It’s 5 p.m., a bright warm promise of a summer evening. The spacious courtyard approach to the main entrance to Victoria General Hospital has a clean-swept deserted look. A few well-washed wooden benches where patients with mobility can sit and converse with visiting family are empty in the sun.
Well, not quite empty. One man and two women are sitting far apart waiting for friends, or maybe they’re staffers taking a well-earned break from the pressure cooker of a large general hospital in pandemic times.
The glass entrance doors hiss open and clank shut as the three, their sun break over, precede me into the main lobby where their identity as patient or staff is confirmed. A nod from security staff, followed by what has become the ritual washing of hands with germ-killing lotions, and they are on their way down the long corridors to wherever they belong in the hospital labyrinth.
I bring up the rear to answer a brief, polite questioning. Do I have a temperature? Have I travelled outside Canada in recent weeks? Have I been in the company of anyone known to be inflected to COVID-19? Half-a-dozen other easy-to-answer questions from runny nose to routine feeling unwell follow, and my negative responses lead to the final: “Are you here to visit someone or as an outpatient?” I respond: “The latter and looking for directions to Medical Imaging.”
Then comes the wash hands routine and, as I’m already wearing a mask, I’m on my way “down the main corridor, past the gift shop, keep walking until you see the electronic imaging sign. It’s clearly marked.” It is, and I’m right on time – 20 minutes ahead of my 5:30 appointment.
Check-in is simple once I can flash my relatively new BC Services Card issued a few months back when I “surrendered” my treasured driver’s licence for the BC Services Card and my new BC Identity Card.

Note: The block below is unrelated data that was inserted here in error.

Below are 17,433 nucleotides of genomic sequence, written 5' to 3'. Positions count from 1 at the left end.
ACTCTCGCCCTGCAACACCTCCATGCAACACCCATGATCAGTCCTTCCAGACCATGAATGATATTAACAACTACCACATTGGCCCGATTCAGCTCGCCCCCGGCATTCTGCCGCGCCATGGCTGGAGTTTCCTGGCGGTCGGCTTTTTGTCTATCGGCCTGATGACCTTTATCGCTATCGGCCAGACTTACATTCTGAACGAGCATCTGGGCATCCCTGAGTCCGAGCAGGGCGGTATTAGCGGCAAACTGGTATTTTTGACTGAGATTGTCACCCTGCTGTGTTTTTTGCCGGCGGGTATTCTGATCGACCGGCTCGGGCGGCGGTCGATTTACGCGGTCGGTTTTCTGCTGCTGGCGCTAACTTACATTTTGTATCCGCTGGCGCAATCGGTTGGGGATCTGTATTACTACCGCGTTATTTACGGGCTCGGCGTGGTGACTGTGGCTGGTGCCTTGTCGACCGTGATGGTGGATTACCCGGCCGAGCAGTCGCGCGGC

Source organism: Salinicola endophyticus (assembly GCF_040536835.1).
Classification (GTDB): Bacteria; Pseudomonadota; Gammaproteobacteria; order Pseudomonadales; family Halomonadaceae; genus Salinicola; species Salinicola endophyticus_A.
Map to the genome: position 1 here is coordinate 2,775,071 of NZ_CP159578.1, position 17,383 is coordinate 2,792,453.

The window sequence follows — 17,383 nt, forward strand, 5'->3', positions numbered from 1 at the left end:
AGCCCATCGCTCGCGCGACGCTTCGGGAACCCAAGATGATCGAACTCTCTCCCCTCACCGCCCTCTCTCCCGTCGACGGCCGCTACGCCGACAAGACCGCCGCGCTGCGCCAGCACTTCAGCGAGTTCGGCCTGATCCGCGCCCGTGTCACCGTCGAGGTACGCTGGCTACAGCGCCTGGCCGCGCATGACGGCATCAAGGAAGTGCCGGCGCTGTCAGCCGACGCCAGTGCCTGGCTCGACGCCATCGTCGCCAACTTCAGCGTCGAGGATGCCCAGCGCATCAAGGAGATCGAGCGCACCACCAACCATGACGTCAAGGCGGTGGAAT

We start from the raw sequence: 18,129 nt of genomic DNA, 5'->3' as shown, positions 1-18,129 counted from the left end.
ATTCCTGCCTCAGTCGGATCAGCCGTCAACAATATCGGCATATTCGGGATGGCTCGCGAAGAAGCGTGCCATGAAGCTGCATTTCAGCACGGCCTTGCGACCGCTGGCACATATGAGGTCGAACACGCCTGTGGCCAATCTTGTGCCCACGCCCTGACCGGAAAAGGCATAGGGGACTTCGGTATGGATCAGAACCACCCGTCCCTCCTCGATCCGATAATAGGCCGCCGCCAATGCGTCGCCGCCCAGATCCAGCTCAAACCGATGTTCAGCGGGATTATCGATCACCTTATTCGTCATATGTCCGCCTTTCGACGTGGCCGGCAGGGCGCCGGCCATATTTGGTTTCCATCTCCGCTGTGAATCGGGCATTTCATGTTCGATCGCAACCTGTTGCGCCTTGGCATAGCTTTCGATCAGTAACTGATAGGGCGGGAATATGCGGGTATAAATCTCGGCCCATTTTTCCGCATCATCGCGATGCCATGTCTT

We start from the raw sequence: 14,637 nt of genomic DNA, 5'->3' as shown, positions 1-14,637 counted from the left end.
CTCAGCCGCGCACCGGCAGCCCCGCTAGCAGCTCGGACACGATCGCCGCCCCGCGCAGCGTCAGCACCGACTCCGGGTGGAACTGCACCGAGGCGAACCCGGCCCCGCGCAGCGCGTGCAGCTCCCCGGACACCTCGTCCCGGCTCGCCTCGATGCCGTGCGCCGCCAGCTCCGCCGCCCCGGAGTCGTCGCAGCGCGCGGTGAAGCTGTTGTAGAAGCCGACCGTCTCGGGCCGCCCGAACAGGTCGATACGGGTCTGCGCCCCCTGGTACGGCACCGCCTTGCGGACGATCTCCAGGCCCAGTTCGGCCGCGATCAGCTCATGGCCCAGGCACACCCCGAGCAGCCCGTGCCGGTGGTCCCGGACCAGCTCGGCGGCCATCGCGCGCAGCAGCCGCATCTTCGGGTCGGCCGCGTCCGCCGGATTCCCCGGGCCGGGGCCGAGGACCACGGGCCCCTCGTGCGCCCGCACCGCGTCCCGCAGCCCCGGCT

Waved through to a waiting room across a corridor lined with patients on beds or stretchers, I carelessly dropped my wallet spilling ID cards across the floor. For a 96.6-year-old, that spells disaster because the floor is no longer as close as it used to be. There was a time, and not so long ago, that I would have just bent over, scooped the wandering cards up and carried on. Alas, the floor these days is a long way away, and any attempt to reach it, slowly or in haste, is extremely hazardous.
As I contemplate the scene, there’s a stirring in one of the corridor beds where a young man waits to be moved for treatment or a procedure. Before I can make what would surely be a disastrous lurch, he rolls off his bed, takes three or four steps and says very quietly: “Here, mate, let me help you,” and with one motion swoops down, picks up the straying cards and is back in his bed before his attendant knows he’s been up and about.
I have to pass his bed to get to my rendezvous with the imaging machine scheduled to take an inside look at a lung that tends to misbehave with COPD. It gives me time to thank him for his kind help. “No problem, mate. A pleasure to be able to help.”
“Stay well,” I say. “You too, mate,” he replies with a face-wide, genuinely joyful grin.
I wanted to share this story today in the hope that in this vastly troubled world we find ourselves living in, it might just bring readers a little of the joy it brought me. Just a vignette, the briefest of scenes, but we can dream that one day it might become as contagious as COVID-19.